24 Frames

Movies: Past, present and future

Category: Carlos the Jackal

Who, if anyone, is seeing 'Carlos' in theaters? Well, Keanu Reeves, for one...

October 23, 2010 |  2:00 pm

Who, if anyone, is seeing the full-length version of "Carlos" in theaters?

After months of build-up, the 330-minute film, French filmmaker Olivier Assayas' overwhelming portrait of the terrorist best known as Carlos the Jackal, screened for its first paying audience in Los Angeles on Friday night.

But considering that the movie had already aired, in three parts, on cable TV last week -- and that a 166-minute version will be in cinemas early next week and available via video-on-demand -- how many people are willing to devote five and a half hours to the full big-screen experience?

Turns out, some 450 people showed up at the American Cinematheque's Egyptian Theatre in Hollywood on Friday night for the first of four shows of the long version this weekend. They filled more than two-thirds of the 600-seat venue. Keanu Reeves was among the audience, as was Directors Guild President Taylor Hackford.

There were seemingly only a dozen or so walk-outs during the epic showing of the movie, and perhaps even fewer audience members who slipped away during the intermission between the film's second and third parts. The crowd, a sort of eclectic, only-in-L.A. mix of ages, genders, races and apparent economic status, appeared to stay engaged with the film throughout. At least one person was sporting a Che Guevara T-shirt.

Before the screening began, Assayas and actor Édgar Ramírez, who plays the title role in the film, made a few introductory remarks. As to how the project began, Assayas laughed, acknowledging the long haul ahead and said, "I'll give you the short version."

Assayas said he was initially struck by Carlos as "a real-life character with a bigger-than-life story that's also the story of a generation" that "touched issues you rarely have the opportunity to touch in cinema. And he's fun." He was also taken by "the complexity of the politics of that time and simultaneously I was amazed by the wildness of the stories."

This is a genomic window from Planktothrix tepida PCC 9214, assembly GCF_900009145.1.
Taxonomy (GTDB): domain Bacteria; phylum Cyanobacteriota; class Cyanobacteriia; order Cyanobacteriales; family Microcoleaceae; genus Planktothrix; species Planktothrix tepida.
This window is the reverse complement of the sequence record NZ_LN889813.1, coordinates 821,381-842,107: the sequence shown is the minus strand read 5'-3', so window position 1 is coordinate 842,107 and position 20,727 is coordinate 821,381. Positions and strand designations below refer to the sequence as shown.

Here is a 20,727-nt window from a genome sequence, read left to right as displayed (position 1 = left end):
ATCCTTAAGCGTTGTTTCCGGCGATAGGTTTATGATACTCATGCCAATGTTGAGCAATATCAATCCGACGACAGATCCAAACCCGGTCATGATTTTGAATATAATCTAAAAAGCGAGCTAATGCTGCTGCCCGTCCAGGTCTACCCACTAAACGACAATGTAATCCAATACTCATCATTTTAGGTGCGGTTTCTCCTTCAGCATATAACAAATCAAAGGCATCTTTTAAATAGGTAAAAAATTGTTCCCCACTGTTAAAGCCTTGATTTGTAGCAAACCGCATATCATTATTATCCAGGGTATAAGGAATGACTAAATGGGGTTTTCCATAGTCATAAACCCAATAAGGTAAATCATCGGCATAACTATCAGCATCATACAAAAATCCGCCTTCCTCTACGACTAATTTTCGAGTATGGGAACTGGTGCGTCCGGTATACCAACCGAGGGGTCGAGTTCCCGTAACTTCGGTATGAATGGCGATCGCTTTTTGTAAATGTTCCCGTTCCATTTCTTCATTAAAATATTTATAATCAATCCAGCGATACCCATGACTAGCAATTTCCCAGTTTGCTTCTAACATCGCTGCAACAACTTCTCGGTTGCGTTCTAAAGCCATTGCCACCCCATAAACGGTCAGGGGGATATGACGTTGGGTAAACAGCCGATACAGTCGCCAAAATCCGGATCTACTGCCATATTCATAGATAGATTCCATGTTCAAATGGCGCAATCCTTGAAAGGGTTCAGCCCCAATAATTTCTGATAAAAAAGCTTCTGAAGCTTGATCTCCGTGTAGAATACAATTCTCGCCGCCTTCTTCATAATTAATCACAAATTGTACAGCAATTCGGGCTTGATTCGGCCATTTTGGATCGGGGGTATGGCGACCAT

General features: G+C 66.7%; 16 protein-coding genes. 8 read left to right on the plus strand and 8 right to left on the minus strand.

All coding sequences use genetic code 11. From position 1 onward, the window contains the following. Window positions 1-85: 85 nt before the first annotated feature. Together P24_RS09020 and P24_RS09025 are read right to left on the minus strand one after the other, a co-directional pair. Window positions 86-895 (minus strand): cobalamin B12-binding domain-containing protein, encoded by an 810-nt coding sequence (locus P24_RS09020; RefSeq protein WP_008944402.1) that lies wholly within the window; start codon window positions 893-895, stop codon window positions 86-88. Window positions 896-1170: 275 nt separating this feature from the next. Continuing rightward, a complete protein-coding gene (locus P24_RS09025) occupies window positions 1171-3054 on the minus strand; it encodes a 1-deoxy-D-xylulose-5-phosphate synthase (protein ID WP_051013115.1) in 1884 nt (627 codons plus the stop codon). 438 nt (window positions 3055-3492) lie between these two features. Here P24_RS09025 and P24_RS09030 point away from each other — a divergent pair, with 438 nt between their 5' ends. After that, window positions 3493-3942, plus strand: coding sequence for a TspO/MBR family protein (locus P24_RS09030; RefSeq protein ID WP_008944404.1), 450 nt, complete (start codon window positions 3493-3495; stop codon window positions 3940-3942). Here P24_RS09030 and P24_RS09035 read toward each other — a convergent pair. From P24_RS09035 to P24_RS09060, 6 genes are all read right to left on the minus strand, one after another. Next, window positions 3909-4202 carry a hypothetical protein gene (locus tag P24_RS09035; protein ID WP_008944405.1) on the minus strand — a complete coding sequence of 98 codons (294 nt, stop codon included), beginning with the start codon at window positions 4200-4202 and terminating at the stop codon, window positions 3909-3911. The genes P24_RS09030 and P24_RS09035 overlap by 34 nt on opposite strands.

Asked how he came to cast Ramírez, who, like the real-life Carlos, is from Venezuela, speaks several languages and was the right age for the part, Assayas responded, "I always say it's kind of obvious... it's like a computer would have connected us." Once he had Ramírez for the role, however, Assayas said, "I realized I was in serious trouble because now I had to make the film. I was cornered."

Assayas said it was "overwhelming" to have such a large audience in the theater for the full-length version. "When we were making it, that seemed like science fiction," he said.

-- Mark Olsen

Photo: Édgar Ramírez in "Carlos." Credit: IFC Films 


For Carlos the Jackal, the political was the personal -- and both were complex

Cannes 2010: Carlos the Jackal flashes his teeth

May 19, 2010 |  1:03 pm

How good is Olivier Assayas' "Carlos"? Think of "The Bourne Identity" with more substance, or "Munich" with more of a pulse, and you begin to have a sense of what the French filmmaker accomplished with this globetrotting and epic look at one man's rise to the station of international guerrilla leader and terrorist celebrity.

The marathon movie played in a one-time-only session at Cannes Wednesday, starting at noon and stretching into the dinner hour (well, the dinner hour if we weren't in southern France). The film is divided into three parts -- it will air that way on French television -- and journalists and other filmgoers prepared accordingly, sneaking in sandwiches and other caloric nourishment for the break at the 3 1/2-hour mark, right after the second part and shortly after Carlos orchestrated the mainly unsuccessful raid at a Vienna OPEC meeting.

Not that one needed the carbs -- Assayas' movie provides plenty of energy of its own, offering just enough thrills to keep the film suspenseful (especially in the second section), without sacrificing character detail, period style and even, perhaps, historical truth (though a disclaimer at the beginning of the film warns that while it's based on historical research, this is primarily a work of fiction. We're sure historians will have a field day when IFC Films releases it in the fall).

Among its other striking features is how much of Carlos' ideological side it shows -- he comes off as much as a Che (at least in his own mind and the mind of his followers) as he does a mercenary assassin. Equally notable is how much this story of one man and the many connections and confrontations he has across Europe and the Middle East tells the larger political history of the 1970s and 1980s, as well as our current battle/engagement with terrorism. It's almost like an origin story for the contemporary world.